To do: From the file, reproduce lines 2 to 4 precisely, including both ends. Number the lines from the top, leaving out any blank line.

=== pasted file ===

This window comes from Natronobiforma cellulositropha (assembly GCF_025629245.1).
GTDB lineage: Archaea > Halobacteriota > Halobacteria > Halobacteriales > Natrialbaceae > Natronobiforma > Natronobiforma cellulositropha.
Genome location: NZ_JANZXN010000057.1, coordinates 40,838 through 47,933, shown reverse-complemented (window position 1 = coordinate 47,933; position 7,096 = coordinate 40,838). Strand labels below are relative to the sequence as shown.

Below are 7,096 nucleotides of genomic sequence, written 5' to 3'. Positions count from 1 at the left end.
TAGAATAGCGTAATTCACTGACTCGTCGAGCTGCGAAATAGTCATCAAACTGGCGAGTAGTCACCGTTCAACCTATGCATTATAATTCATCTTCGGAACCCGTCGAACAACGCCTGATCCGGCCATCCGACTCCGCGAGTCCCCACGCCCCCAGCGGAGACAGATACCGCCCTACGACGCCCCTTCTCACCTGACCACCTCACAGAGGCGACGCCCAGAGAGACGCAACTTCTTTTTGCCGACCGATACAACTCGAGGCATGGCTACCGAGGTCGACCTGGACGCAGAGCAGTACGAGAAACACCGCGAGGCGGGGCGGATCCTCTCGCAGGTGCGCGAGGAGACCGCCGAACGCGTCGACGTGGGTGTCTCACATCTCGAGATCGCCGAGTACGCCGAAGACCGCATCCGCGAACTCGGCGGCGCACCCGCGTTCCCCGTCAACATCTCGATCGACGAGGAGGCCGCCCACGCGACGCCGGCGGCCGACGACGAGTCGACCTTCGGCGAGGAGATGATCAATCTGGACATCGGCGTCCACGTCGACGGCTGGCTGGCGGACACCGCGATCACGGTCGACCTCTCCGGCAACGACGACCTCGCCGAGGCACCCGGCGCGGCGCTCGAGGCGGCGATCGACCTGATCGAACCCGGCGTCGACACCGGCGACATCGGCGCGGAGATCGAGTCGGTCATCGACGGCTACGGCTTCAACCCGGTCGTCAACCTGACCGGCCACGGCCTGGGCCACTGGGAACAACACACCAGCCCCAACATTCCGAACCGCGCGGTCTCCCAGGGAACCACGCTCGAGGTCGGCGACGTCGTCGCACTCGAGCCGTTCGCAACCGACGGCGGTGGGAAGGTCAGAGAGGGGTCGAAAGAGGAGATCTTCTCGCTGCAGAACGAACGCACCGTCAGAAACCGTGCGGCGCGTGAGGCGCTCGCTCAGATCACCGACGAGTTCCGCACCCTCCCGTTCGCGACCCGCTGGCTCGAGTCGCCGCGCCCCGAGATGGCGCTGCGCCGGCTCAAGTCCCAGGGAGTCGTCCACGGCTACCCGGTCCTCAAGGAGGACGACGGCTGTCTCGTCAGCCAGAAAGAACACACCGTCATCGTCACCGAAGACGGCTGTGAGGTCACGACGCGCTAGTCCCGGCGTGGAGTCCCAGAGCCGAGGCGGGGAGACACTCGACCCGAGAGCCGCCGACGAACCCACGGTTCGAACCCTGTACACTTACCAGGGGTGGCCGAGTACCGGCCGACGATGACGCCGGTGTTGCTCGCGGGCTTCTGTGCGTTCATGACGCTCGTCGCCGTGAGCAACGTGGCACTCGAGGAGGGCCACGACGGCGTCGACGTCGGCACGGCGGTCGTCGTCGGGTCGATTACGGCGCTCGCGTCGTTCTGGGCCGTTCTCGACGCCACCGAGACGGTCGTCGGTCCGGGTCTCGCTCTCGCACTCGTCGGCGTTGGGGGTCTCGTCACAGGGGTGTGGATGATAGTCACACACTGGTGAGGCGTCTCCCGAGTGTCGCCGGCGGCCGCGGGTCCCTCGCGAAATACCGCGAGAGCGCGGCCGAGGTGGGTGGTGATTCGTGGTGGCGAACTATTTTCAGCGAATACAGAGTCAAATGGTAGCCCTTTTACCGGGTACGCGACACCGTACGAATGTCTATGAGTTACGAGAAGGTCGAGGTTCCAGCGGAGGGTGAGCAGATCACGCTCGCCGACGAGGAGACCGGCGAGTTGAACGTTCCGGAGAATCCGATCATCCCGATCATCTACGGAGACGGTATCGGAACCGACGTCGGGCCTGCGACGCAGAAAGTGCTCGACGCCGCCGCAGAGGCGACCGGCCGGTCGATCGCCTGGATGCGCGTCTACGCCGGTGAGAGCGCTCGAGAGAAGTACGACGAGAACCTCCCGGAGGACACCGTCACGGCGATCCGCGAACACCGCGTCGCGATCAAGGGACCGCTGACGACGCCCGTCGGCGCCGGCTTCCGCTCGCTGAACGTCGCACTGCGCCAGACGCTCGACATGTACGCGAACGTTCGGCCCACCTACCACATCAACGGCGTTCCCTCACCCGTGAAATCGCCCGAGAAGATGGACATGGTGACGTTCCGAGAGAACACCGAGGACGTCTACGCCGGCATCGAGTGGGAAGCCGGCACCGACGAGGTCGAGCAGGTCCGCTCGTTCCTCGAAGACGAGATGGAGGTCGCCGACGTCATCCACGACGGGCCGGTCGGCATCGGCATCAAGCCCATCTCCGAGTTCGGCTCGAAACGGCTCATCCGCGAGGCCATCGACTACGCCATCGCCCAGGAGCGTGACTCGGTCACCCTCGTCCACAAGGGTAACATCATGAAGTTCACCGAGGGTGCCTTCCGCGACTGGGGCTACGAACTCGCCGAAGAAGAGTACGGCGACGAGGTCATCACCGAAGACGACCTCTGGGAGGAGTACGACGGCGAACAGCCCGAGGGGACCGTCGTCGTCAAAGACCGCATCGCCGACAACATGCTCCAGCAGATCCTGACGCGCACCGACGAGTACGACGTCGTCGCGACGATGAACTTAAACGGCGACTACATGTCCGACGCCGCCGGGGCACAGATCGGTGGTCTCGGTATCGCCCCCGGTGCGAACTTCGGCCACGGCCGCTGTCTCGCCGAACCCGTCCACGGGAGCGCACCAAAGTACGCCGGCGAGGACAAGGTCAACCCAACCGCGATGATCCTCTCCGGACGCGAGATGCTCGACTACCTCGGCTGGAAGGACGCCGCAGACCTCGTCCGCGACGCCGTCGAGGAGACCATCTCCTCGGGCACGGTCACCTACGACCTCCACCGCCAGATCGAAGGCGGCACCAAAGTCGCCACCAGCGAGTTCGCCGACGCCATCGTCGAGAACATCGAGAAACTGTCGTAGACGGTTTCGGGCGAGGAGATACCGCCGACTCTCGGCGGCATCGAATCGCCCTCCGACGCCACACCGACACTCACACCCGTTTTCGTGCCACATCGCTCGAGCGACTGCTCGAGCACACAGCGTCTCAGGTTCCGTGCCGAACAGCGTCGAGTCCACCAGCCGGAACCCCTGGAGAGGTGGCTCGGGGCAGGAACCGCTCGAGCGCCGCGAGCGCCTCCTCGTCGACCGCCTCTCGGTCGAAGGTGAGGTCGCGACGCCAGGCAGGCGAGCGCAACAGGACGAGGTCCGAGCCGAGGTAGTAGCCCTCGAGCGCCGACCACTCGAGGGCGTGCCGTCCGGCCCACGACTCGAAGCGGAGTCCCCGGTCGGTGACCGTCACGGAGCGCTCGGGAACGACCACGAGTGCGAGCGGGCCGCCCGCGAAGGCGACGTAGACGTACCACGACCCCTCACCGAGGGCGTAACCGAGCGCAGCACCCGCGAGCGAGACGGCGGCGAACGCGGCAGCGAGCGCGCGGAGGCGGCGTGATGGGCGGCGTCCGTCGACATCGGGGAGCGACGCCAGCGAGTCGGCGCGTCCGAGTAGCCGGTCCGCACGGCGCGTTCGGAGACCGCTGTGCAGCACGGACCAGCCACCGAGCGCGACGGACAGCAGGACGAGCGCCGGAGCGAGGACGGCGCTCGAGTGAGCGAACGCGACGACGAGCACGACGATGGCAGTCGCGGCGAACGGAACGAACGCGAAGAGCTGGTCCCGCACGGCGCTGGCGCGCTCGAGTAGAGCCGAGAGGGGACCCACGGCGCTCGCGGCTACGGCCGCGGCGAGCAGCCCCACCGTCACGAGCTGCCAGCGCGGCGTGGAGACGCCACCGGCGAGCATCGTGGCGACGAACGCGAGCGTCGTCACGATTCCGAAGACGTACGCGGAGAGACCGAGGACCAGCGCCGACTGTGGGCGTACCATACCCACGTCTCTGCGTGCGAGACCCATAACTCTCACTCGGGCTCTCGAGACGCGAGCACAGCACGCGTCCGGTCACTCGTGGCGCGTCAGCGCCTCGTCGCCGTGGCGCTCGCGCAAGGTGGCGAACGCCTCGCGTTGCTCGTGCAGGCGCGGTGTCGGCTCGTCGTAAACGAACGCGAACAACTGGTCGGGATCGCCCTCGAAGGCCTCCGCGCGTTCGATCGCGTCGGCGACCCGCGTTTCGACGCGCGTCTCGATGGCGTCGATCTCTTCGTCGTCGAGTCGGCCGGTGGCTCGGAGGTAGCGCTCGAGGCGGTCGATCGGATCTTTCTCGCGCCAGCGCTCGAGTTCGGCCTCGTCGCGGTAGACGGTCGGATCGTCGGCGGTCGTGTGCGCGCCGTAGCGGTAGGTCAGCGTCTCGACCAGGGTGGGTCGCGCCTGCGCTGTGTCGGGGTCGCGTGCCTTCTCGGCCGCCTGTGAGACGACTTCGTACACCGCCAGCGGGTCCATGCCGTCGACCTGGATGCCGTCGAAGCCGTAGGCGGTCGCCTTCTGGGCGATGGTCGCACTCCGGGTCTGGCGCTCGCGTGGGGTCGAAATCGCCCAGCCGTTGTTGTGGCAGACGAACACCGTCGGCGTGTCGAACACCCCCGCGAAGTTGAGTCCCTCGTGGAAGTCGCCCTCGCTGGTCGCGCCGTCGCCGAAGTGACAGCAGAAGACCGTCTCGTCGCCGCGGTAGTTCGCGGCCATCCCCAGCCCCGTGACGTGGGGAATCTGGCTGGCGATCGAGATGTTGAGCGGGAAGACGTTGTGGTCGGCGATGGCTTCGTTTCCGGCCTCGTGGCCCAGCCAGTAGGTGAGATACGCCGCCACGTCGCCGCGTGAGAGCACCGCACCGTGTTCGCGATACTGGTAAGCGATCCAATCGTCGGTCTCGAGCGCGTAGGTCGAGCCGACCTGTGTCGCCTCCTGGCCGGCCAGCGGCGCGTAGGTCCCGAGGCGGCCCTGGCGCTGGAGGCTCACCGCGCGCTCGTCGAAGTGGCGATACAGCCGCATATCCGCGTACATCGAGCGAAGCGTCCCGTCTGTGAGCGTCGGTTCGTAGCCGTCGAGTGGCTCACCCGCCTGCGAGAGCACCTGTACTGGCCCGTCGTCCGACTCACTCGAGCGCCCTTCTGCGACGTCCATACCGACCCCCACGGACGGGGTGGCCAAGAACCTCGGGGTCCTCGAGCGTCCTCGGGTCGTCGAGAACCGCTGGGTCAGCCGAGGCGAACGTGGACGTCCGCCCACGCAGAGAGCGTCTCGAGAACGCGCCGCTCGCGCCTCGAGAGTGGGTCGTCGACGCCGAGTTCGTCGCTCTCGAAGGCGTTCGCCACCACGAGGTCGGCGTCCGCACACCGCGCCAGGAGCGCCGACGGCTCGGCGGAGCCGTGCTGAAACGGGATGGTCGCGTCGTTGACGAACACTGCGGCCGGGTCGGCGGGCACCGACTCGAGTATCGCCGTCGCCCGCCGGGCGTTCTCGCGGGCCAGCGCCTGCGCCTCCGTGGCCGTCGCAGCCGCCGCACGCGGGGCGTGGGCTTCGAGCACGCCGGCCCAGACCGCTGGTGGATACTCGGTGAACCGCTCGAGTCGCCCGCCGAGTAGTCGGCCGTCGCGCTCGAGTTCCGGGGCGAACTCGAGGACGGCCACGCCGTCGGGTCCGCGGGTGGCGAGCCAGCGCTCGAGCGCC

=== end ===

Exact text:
GTDB lineage: Archaea > Halobacteriota > Halobacteria > Halobacteriales > Natrialbaceae > Natronobiforma > Natronobiforma cellulositropha.
Genome location: NZ_JANZXN010000057.1, coordinates 40,838 through 47,933, shown reverse-complemented (window position 1 = coordinate 47,933; position 7,096 = coordinate 40,838). Strand labels below are relative to the sequence as shown.

Below are 7,096 nucleotides of genomic sequence, written 5' to 3'. Positions count from 1 at the left end.